Scott Monty: [00:01:05] Hello and welcome to trifles that Sherlock Holmes podcast about oh those many details in the canon some of which may have appealed to you and come to your notice others which may have gone right over your head. I'm Scott Monty.
Burt Wolder: [00:01:21] And I'm over your head Burt Wolder.
Scott Monty: [00:01:23] No never. You're always under my feet - under my thumb. I don't know where you are. It's nice to have you around - over, under, or wherever you happen to be.
Burt Wolder: [00:01:32] It's nice to be round. And someday I'll be a triangle as well.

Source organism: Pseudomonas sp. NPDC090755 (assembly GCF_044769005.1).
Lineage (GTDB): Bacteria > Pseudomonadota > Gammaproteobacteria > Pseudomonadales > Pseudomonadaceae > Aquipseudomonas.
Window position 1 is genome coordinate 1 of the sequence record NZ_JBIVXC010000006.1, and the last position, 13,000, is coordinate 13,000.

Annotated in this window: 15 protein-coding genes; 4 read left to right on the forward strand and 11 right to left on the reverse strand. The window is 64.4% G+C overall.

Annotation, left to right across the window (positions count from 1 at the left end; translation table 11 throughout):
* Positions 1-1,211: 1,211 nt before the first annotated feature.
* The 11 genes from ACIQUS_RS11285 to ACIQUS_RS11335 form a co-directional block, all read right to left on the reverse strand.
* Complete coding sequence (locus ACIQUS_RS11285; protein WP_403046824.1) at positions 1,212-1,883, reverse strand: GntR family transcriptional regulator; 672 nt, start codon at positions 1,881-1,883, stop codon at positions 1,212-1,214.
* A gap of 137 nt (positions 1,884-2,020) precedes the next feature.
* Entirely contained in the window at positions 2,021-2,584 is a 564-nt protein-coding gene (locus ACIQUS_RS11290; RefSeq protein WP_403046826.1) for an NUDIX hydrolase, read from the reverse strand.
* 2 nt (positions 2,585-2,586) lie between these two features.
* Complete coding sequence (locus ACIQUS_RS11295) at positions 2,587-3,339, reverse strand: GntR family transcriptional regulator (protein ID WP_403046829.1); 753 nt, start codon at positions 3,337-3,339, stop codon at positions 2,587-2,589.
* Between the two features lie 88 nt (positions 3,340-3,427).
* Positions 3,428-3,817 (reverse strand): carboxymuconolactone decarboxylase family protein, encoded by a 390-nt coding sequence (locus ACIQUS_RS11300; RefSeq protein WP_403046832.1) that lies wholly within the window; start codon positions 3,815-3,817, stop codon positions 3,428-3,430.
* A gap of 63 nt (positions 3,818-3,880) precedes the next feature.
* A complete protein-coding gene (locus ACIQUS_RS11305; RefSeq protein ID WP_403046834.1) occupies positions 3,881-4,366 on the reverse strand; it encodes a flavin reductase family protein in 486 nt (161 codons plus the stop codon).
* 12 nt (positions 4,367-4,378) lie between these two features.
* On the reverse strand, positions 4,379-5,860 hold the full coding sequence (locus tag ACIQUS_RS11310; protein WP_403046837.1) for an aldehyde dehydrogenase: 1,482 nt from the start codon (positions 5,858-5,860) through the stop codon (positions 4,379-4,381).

Scott Monty: [00:01:37] Everyone is getting into shape these days and the shape I have chosen is a pear. That seems to be the easiest one. Well, we said that we would talk about things like Sherlock Holmes, his dressing gown - and you know it seems like a pretty standard kind of thing. You know you think about Sherlock Holmes and obviously when people picture Sherlock Holmes in their head, they think of him with of course the deerstalker hat and the curved pipe and the Inverness cape. But what about Sherlock Holmes at home? You know he wasn't wandering around the Baker Street suite of rooms with the deerstalker on or with the Inverness on, so how did he relax and kind of kick back? And we of course know that there is only one story in which we hear of Holmes getting a little comfortable and putting on his slippers. And that was in "The Adventure of the Blue Carbuncle." That's right. They had just come back from that frosty night out and they tracked down James Ryder and Holmes said, "Here we are," cheerily, as we filled in the filed into the room. "The fire looks very seasonable in this weather. You look cold, Mr. Ryder - pray take the basket chair. I will just put on my slippers before we settle this little matter of ours." And of course in the Jeremy Brett Granada version you had that wonderful image of him actually putting the slippers on by the fire as they came home. So a wonderful kind of homey experience.